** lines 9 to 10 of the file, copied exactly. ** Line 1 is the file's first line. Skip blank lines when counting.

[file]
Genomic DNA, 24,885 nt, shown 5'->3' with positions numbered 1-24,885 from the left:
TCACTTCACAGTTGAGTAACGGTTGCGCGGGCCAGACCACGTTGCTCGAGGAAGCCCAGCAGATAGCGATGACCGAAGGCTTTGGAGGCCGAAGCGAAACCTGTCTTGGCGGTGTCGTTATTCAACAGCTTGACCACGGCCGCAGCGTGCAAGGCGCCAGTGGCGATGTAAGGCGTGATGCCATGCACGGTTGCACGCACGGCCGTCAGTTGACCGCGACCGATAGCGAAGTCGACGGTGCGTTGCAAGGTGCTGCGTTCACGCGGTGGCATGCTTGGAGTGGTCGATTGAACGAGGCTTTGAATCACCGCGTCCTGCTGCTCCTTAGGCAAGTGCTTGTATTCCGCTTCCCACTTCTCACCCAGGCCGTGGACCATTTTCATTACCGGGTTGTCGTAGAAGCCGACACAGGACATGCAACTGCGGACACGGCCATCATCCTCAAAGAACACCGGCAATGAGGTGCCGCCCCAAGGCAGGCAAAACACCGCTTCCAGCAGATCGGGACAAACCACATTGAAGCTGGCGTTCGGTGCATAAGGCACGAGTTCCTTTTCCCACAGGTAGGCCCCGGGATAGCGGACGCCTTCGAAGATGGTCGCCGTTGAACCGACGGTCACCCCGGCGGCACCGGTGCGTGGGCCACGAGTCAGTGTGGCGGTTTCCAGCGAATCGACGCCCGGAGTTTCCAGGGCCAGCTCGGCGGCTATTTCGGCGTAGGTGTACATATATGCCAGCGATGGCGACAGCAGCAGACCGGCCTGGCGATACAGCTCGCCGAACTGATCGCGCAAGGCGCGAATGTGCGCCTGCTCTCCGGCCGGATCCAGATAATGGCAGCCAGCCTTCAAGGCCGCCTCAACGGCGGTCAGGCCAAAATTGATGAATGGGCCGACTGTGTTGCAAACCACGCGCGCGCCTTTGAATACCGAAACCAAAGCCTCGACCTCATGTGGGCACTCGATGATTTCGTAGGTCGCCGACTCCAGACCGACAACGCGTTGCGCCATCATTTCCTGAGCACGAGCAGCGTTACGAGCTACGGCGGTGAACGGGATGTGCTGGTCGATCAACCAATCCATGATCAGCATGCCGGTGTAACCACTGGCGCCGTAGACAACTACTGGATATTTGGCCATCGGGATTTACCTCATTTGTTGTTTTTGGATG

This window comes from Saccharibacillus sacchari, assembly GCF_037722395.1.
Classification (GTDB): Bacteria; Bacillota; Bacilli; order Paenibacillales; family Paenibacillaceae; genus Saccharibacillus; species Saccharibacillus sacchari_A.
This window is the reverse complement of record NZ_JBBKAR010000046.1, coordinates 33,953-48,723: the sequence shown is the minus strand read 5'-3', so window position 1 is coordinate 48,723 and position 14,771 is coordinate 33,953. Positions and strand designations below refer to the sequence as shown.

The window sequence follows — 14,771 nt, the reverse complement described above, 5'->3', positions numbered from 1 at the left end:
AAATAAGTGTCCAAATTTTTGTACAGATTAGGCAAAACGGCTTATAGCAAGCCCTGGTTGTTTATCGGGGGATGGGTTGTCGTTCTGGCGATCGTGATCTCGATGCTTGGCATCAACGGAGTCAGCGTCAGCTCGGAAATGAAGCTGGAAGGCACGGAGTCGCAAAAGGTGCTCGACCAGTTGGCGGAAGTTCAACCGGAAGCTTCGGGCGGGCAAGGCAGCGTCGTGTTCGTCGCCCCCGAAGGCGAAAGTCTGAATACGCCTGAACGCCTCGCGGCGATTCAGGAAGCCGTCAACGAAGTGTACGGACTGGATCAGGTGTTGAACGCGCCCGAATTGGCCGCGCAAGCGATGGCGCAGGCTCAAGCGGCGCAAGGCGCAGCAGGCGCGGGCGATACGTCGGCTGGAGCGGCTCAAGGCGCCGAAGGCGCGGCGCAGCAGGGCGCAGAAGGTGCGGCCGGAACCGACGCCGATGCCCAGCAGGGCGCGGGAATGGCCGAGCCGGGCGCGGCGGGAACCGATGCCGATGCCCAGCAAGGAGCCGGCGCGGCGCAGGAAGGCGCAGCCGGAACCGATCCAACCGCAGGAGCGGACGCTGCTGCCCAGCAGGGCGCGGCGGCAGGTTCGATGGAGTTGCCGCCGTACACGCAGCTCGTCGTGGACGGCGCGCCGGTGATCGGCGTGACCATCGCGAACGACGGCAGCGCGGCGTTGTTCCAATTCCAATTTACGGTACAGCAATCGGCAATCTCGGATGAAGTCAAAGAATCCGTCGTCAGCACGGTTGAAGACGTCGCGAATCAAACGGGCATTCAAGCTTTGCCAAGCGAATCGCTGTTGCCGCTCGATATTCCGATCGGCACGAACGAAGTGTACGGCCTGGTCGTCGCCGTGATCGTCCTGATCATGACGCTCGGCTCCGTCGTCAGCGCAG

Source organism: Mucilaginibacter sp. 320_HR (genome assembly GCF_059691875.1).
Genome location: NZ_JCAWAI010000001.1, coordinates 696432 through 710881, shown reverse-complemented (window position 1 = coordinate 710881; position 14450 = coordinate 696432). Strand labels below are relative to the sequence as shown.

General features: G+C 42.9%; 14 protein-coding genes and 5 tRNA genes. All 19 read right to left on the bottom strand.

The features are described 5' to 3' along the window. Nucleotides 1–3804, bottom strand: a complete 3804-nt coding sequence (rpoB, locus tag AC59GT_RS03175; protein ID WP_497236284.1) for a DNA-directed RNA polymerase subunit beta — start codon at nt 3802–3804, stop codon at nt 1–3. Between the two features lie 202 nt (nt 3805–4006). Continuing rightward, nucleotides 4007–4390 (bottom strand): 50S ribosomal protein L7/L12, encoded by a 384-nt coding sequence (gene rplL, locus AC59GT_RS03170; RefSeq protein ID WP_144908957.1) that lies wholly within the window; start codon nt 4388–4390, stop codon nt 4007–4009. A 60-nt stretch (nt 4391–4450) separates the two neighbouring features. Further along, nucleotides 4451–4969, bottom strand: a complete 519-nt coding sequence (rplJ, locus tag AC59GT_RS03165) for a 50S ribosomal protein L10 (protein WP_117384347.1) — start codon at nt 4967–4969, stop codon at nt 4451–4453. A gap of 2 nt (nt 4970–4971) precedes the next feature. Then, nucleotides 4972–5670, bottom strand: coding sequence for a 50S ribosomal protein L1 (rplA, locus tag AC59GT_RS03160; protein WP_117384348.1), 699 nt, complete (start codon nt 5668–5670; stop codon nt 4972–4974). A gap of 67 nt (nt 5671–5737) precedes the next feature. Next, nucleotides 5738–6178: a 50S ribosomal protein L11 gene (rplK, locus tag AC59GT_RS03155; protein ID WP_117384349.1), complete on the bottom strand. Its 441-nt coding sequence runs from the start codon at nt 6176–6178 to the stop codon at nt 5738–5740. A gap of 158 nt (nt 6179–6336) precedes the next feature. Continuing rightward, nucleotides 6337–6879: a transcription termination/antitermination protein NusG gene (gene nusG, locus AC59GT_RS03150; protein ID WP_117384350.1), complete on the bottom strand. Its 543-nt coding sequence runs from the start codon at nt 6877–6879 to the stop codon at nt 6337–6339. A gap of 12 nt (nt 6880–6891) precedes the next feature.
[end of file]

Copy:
Genome location: NZ_JCAWAI010000001.1, coordinates 696432 through 710881, shown reverse-complemented (window position 1 = coordinate 710881; position 14450 = coordinate 696432). Strand labels below are relative to the sequence as shown.

General features: G+C 42.9%; 14 protein-coding genes and 5 tRNA genes. All 19 read right to left on the bottom strand.